Hank: When all of your friends, uh, spend a summer working at a resort, do you instead just be a guest at that resort, because of how your father is extraordinarily wealthy? Because that would be a Lisa thing.


John: That's so Lisa.


Hank: So Lisa. Uh, so, so maybe those-- maybe, maybe you're just not as familiar with "Saved by the Bell" as you think you might be. You did, in fact, say in your question "Save by the Bell characters" which is just not what the show is called. So I am questioning your authority on the entire understanding, uh, of, of, uh of "Saved by the Bell" and the mythology here.


John: Uh, but, uh, to the, to the larger question, Hank, which I think is at the center of things, not, um, I don't think that, uh, as I understand it anyway, our podcast isn't a, uh, rehash of, uh, all seventeen seasons of "Saved by the Bell." Uh, but is instead, uh, a place where our listeners come for, extraordinary dubious advice. Let me submit that you cannot actually separate who you are from how, uh, people see you, because identity is something that is hashed out in social spaces. So, uh, you are both who you believe yourself to be and, uh, what others believe you to be. Um, and I don't think, in the end, you can really separate those things, because I think that identity and person-hood are things that we kind of confer upon each other.


Hank: I- I agree. I also think that there is a possibility that your friends do see you as a Screech, more of Screech, but they just don't want to let you know that. Because Screech is Screech, you know. Maybe, maybe they're, maybe they trying to be be like "yeah you're more, yeah you're like Lisa, you know, fashionable and cool."


John: I don't know, I don't think there's anything wrong with being a Screech, uh.


Hank: No, I absolutely agree. Obviously, Nikki doesn't either. But, maybe her friends see it differently.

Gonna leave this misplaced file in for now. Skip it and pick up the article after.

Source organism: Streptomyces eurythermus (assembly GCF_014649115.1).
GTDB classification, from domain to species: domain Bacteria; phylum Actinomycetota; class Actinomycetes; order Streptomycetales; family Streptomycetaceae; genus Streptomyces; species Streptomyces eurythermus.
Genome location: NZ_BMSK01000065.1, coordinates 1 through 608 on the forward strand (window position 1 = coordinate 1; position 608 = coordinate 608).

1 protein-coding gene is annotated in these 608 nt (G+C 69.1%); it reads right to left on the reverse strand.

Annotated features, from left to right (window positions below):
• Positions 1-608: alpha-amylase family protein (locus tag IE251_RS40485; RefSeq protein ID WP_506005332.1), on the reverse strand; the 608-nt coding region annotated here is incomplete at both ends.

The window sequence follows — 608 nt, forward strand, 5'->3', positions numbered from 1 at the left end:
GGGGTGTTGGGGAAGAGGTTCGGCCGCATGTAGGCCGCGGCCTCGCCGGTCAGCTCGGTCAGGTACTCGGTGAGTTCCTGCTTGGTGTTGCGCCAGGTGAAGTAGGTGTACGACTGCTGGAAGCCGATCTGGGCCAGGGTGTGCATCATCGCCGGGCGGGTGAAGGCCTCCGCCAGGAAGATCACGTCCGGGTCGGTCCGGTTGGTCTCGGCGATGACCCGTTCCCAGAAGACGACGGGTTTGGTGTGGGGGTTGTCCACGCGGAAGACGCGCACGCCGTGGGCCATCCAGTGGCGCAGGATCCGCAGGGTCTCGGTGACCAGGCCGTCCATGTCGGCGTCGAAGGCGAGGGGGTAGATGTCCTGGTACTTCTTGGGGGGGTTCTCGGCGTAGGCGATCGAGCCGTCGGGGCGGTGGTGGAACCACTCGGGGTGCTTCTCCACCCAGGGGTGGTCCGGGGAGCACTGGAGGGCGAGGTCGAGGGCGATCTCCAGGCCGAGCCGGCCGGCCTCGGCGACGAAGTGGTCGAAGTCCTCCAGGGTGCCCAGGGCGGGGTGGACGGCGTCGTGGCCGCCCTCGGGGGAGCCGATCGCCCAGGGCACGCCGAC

John: Maybe, maybe they see it as a kind of insult to be Screech. I-I-I wouldn't want, I have to say, want to associate myself too closely with the actor who played Screech. Uh, but as for--


Hank: Or, honestly, the actress who played Lisa Turtle


John: I'm not very familiar with her work outside of Saved by the Bell. But, uh, but as for the characters themselves, I think like, one of the things that made Saved by the Bell so special as a TV show is that, uh, you know, in it's sort of broad stroked, uh, way of approaching the American high school, it gave us, uh, those of use who weren't yet in high school, like a frameworks through which to think of our own, uh, high school experience once we were there. And I think that's, in the end, like what's so valuable for all of those shows. Um, and it's why there is such a responsibility, uh, to kind of create those archetypes, uh, in ways that will resonate with people. It's not so much that you need to create the archetype for the student who is already in high school. You need to create the archetypes, uh, thoughtfully and carefully for the students who will later use them in analyzing their own high school experience.


Hank: Indeed. That's- I think that was insightful, John.


John: Oh, well thanks, I appreciate that.

 Question Two (7:20)


Let's move on to another question, Hank. This one is from Freida, who writes "Dear John and Hank, can birds fly in space?"


Hank: Well Freida, can anything not fly in space?


John: I would argue, Hank, that birds cannot fly in space, on account of how, once they are in space, they are dead.


Hank: So let's just assume that there's a bird that has a little spacesuit on its face, and it's flying around. It's-it's g--


John: Sure.


Hank: Some way of, uh, it making sure, making it able to breath and stuff. Uh, a bird could, uh, would, uh, would flap around as if it were flying in space. It would not be able to control itself in space, because there's no air molecules to push against. Uh, there's a relative vacuum out there. So, so, birds fly by pushing against all the molecules and the fluid of the air. They would not be able to fly in space. Though recently I was watching, uh, The Expanse, which is a very good show that is on SyFy Network, and, uh, and they, uh. One of the, a lot of the, uh, show takes place on Ceres, which has a very low gravity, and they have birds there. And they do fly, they just fly very differently, and they flap their wings far less than they would have to here on Earth.


John: Uh, that sounds like a great show


Hank: It's pretty cool


John: Uh, not exactly my kind of television program, and I only have time to watch about one TV show every four months. So, unless you highly, highly recommend it, I don't think I'm going to get into it.


Hank: Well, if you're gonna pick one, I think I would pick The Magicians, uh, as a new one. Which was written by a friend of yours, I believe, or the book was written by a friend of yours.